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Cover image for 😎 Don't be afraid to say, "I don't understand this task"
Vic Shóstak
Vic Shóstak

Posted on • Updated on

😎 Don't be afraid to say, "I don't understand this task"


Hello, DEV friends! 👋 Let's discuss a very important brain bug that all (almost) programmers have, when they start working for a company with real projects.

They're ashamed and afraid to say, "I do not understand this task".

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What does it look like?

Exploitation of this bug is very simple: just say in a confident tone any nonsense, and then ask "Well, do you understand?".

For example, your project manager says, "So, let's add a condition here, put a button there and everything starts working. Got it?".

Most of the inexperienced programmers I've ever seen, answer "yes" without thinking, even though they really have no idea what kind of button they're talking about, or what exactly "everything" entails. 🤷

When I did that myself, I was ashamed to admit it. I thought that as soon as I said that I did not understand something, I would immediately sign my incompetence, inability to listen and general unprofessional.

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Fix this brain bug

For myself, I cured this bug because I realized: it's much worse to waste time on an unclear task and do it wrong, or to come to a project manager with silly questions when you're already expected to produce results... than to ask all exciting questions about the task from the beginning! 😉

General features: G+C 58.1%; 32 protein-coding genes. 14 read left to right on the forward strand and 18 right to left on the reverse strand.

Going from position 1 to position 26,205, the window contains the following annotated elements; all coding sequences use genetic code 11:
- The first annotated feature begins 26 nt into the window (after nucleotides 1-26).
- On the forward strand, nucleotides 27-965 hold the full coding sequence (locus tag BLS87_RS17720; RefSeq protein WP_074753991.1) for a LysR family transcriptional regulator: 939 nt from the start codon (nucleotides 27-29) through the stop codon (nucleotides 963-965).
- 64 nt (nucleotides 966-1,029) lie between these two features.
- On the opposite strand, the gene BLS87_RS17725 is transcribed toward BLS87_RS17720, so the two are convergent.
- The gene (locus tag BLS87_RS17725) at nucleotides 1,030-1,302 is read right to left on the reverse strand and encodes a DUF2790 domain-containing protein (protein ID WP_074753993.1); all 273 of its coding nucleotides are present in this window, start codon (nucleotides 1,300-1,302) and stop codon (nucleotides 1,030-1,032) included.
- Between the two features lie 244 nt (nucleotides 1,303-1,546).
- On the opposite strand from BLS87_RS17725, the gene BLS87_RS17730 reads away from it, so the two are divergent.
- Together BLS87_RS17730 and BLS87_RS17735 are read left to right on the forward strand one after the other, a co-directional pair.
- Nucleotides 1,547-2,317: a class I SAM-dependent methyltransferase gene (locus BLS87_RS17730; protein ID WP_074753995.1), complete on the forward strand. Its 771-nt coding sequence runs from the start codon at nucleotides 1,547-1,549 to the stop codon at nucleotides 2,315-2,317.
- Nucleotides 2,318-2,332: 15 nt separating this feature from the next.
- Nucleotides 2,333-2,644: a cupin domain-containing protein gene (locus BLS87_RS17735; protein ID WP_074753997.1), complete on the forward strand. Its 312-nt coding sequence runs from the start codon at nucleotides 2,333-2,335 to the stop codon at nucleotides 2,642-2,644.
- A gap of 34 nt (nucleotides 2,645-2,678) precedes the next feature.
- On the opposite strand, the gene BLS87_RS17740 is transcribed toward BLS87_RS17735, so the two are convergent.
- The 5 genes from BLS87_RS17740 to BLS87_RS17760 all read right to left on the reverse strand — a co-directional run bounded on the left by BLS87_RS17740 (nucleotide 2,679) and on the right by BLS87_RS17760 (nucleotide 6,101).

Look at yourself. Maybe you, too, have a bad habit of not admitting you don't understand something, huh?

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Top comments (7)

skylerdevops profile image

Definitely! Something that helps me a lot as well is, after a chat or meeting, recapitulating what are the steps wanted. Sometimes we understand different things, and this has saved me quite a few hours of my time

rarrrleslie profile image
Leslie Rodriguez • Edited

If you have an idea on how to get a task done try asking "Can I get a little more direction on this task?" Then when your mentor/senior dev reponds or jumps on the call you can tell them your idea of getting it done and get either approval or corrections. I do that all the time! I'll be like: "ya I understand" and then later be like "oh wait I need more info" haha. It's really no big deal. No company wants you to NOT ask questions. Just have a better question than "I don't understand".

koddr profile image
Vic Shóstak

This is just a message and a brief instruction for beginners (and, as it turned out later, not only) who are too afraid to say these simple words in their infancy.

Yes, you can paraphrase it however you like ;)

The main point of my entire article is to stop being afraid to ask questions if the task is not 101% clear. Since it doesn't help you or your team.

rarrrleslie profile image
Leslie Rodriguez

Agreed! I definitely love you article and writing style. Short, sweet, and to the point. 👏

Thread Thread
koddr profile image
Vic Shóstak

Thank you so much for those words! 🥰 It means a lot to me.

jmfayard profile image
Jean-Michel (double agent)

Not only beginners, I have 10 years of experience and struggle with this as well!

codemattermedia profile image

This is the easiest mistake to make! You'd be surprised to find that people don't mind being asked clarifying questions. It shows that you care about your work.

When in doubt, get it in writing!